The Importance of Good Conversation
Read Plato, St. Augustine, Jonathan Swift, Emily Bronte, or any other classic work and you’ll notice the authors’ composition, vocabulary, and coherence in thought far surpass those possessed by the vast majority of educated people today. Even students of our best liberal arts universities don’t emerge from their studies with the ability to write, speak, and reason as well as students from the early 20th century. How did we lose our ability to think and communicate effectively?
The Decline of Speech
Many factors have contributed to our sharp decline in these skills: the adoption of pervasive public education, the takeover of technology in classrooms and homes alike, reduced parental roles in teaching their kids, poor curricula, and a general disrespect of education in pop culture. Many of these are societal level problems that could require policy reform and the general improvement of whole communities to overcome.
However, there is another contributor to each generation’s declining intelligence: poor conversations. I’m no Aristotle, but when I was a kid, my family had real conversations. The dinner table was the epicenter where we debated or conversed about things outside a normal day’s experience, topics ranging across politics, religion, and to the limited ability of our young minds, philosophy. We weren’t experts on any of these topics, but we did have thoughts about them and a willingness to share those ideas with each other.
These family conversations are the way to kindle the critical thinking and speaking skills of the next generation, a way to reverse the trend of declining intelligence that has occurred over the past century.
Great Minds Talked
Good conversations and asking questions were the methods of philosophical discovery for the Greek schools of Plato and the like. St. Augustine of Hippo similarly debated theology with his friends throughout his journey from a Manichaean to a Catholic, paving the way for his works to become cornerstones of Western thought.
Historically, one’s intelligence was often measured by his wit in speech. Great examples of this are found in Plutarch’s account of Alexander the Great . When Alexander finally conquered the Persian king Darius, he challenged the Persian scholars to answer his philosophical questions with their best wit and eloquence, whereby the participant offering the least intelligent answer would be executed. (Luckily, Alexander was dissuaded from this draconian consequence afterwards.)
This same emphasis on clever speech pervaded other parts of antiquity, perhaps most famously in the Greek city-state of Sparta. Again according to Plutarch, young Spartans were often tested with responding to philosophic questions with pithy answers.
Although education in the sciences would ebb the emphasis of education in speech, the rhetoric and reasoning skills of educated men and women in the 19th and early 20th centuries still embarrasses our rhetoric today. Compare the speeches of Abraham Lincoln (a largely self-educated man) to any speech from the last thirty years. There are very few that will require reading beyond the first sentence to distinguish the difference in skill with the pen.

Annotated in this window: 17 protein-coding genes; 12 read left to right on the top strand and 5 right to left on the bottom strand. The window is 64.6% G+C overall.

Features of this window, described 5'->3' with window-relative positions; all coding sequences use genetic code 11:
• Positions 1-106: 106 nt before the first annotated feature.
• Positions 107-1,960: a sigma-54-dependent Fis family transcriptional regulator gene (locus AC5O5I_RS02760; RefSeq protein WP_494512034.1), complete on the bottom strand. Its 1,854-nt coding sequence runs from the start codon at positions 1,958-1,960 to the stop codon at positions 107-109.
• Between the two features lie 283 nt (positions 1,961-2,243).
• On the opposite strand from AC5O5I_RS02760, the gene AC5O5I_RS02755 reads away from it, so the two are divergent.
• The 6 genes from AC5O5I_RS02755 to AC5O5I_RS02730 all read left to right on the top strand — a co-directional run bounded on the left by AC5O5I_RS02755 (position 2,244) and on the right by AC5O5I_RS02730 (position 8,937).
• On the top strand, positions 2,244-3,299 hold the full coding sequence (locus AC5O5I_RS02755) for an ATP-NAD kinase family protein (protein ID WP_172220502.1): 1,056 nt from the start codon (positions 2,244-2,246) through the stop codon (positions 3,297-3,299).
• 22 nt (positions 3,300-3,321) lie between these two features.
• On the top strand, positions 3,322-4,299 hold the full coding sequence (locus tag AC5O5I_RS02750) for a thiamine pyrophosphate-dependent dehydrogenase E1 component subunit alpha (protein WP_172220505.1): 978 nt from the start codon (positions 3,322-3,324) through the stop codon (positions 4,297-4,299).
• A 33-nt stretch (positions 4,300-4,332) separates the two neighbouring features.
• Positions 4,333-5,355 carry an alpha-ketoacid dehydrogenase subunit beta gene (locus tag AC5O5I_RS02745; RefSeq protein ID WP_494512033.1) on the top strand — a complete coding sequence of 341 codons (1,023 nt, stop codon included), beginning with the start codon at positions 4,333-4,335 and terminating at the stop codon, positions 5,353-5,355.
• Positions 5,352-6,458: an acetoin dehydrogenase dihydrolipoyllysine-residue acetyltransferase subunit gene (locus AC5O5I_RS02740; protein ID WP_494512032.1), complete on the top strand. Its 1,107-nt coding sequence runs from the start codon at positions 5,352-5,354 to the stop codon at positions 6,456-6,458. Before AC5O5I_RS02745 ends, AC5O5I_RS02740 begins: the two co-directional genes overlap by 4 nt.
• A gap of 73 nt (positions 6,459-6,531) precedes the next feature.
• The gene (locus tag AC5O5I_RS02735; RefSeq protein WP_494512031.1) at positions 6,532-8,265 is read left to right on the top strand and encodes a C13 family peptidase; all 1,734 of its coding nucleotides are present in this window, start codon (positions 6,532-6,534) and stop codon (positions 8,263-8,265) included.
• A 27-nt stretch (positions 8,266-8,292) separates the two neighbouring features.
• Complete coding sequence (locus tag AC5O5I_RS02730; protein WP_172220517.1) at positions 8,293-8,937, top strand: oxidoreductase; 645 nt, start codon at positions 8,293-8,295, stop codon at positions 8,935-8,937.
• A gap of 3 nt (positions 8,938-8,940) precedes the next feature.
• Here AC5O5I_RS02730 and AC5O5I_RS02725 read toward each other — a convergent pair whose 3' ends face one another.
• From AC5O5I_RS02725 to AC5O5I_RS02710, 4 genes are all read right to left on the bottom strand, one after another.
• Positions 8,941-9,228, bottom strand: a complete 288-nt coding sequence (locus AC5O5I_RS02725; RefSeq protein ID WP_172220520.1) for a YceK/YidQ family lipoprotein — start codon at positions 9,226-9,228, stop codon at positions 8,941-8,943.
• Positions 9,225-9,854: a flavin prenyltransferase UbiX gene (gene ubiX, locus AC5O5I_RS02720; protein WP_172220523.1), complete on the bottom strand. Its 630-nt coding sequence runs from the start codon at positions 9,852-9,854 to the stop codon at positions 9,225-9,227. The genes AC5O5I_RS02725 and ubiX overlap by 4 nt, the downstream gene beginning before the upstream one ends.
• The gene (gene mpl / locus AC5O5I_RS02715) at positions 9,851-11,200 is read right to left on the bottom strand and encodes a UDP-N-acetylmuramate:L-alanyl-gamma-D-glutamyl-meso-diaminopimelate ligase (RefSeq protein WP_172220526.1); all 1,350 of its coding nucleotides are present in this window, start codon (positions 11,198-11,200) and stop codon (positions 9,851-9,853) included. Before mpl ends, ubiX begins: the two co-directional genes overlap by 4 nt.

Re-Education Begins at the Dinner Table
Though all I’ve presented is a depressing reminder at the baseness of our latest generations, the one bright ray breaking through the dull clouds is the fact that one remedy is so easily implemented. The malady to our inability to reason and deficiency in speech is simply to talk — not just any talk, however. We must converse about ideas, potential futures, questions about the past, what is right and wrong, where truth lies, how to live a good life, and the nature of the things around us. It doesn’t necessarily have to be deeply philosophical either. Politics is a fine and relevant topic, but the discussion should really be about politics, e.g. policies instead of “I don’t like his hair.” (The Greeks regarded politics as the highest science, after all, so be sure to give some credence to that science.)
The dinner table is the perfect place to begin this U-turn in education, to begin thinking and speaking at a level our world has lost. Real education might be regained alongside a helping of mashed potatoes and greens beans.
If you find a spontaneous conversation about something other than sports is difficult to get started, try reading something after dinner together as a family. When I was younger, reading a devotional often sparked many of those cherished conversations.
If you can’t get to the dinner table with your family or good friends, the modern world leaves no excuses for avoiding good conversation. The COVID19 lockdowns inspired my family to implement weekly group calls that humbly began as a means to share what’s new in our lives. However, these group calls often diverge into those very same good conversations we used to have around the dinner table when I was growing up. (Ironically, we could have been doing these calls for years but never converged on the idea.) Modern video calling is a great way to have these good conversations, no matter how much distance is between you and your family and friends.
Cheers to you in your next real conversation.
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